ALLWOOD, G., 2004. Prostitution debates in France. Contemporary Politics, 10 (2), pp. 145-157. ISSN 1356-9775Full text not available from this repository.
Prostitution has been high on the French political agenda since the late 1990s, but the way in which it has been framed as a policy issue has undergone a radical change since the elections of 2002. This article compares competing definitions of prostitution as a political issue under the Jospin (1997-2002) and Raffarin (2002-) governments. It examines the abolitionist lobby, which dominated the debates under Jospin, joining forces with women's policy agencies to place prostitution on the policy agenda as a form of violence towards women. It discusses the changes in prostitution policy since 2002, focusing on the criminalization of soliciting and the construction of prostitutes as part-victim, part-criminal. It argues that the reframing of prostitution as a law and order issue has harsh consequences for the women in prostitution, but particularly for migrant women, who can be deported for the new offence of passive soliciting.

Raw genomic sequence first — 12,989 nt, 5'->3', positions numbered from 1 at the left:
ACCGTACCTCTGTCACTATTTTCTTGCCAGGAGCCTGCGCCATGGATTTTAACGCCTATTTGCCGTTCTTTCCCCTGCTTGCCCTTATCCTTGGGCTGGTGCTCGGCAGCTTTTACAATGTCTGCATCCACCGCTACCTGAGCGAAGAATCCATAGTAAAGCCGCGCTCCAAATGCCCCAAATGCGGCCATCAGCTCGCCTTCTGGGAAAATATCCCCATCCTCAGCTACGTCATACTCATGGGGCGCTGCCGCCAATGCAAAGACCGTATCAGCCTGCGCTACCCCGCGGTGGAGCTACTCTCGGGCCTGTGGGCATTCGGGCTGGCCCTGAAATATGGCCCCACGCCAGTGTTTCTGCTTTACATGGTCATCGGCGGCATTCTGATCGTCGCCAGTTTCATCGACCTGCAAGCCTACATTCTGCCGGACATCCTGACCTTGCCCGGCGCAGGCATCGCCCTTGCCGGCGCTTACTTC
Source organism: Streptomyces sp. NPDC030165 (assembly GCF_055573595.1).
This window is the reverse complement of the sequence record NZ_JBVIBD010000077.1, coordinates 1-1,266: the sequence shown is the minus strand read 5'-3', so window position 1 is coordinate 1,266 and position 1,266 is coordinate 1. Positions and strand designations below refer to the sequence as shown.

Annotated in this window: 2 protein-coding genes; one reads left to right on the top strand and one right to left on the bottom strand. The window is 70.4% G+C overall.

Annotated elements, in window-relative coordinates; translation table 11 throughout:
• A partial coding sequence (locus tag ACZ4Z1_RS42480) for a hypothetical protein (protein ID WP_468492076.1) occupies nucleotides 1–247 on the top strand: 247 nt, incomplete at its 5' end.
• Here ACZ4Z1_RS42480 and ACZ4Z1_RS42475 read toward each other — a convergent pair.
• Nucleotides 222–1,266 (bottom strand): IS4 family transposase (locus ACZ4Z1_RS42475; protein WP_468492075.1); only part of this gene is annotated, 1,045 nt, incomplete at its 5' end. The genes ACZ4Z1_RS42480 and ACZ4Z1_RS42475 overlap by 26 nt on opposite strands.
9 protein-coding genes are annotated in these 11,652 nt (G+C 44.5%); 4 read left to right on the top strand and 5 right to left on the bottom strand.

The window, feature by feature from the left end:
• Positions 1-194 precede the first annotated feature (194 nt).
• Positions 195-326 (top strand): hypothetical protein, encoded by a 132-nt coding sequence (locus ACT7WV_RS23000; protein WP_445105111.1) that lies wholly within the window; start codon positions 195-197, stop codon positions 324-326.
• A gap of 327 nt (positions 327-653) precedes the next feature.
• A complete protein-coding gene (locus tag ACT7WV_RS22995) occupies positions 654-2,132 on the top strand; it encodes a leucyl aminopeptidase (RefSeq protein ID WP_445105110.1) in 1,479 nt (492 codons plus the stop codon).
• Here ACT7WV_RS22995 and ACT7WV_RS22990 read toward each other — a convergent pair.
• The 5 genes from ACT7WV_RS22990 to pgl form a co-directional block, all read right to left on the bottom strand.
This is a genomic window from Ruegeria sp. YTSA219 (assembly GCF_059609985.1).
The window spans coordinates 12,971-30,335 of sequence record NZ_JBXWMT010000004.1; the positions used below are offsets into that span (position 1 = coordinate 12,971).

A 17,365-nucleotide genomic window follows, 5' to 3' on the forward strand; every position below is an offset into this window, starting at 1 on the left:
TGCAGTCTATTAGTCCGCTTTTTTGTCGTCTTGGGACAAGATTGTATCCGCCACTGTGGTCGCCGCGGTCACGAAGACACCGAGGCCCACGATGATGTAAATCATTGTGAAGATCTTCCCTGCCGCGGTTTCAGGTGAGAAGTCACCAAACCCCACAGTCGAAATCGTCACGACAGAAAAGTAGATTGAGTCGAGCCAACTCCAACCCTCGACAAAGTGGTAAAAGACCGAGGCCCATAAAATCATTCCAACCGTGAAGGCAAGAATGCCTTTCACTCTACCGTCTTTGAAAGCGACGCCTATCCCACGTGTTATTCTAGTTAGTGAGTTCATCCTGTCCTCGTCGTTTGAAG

|Item Type:||Journal article|
|Publication Title:||Contemporary Politics|
|Publisher:||Taylor & Francis (Routledge)|
|Divisions:||Schools > School of Arts and Humanities|
|Depositing User:||EPrints Services|
|Date Added:||09 Oct 2015 10:38|
|Last Modified:||23 Aug 2016 09:11|
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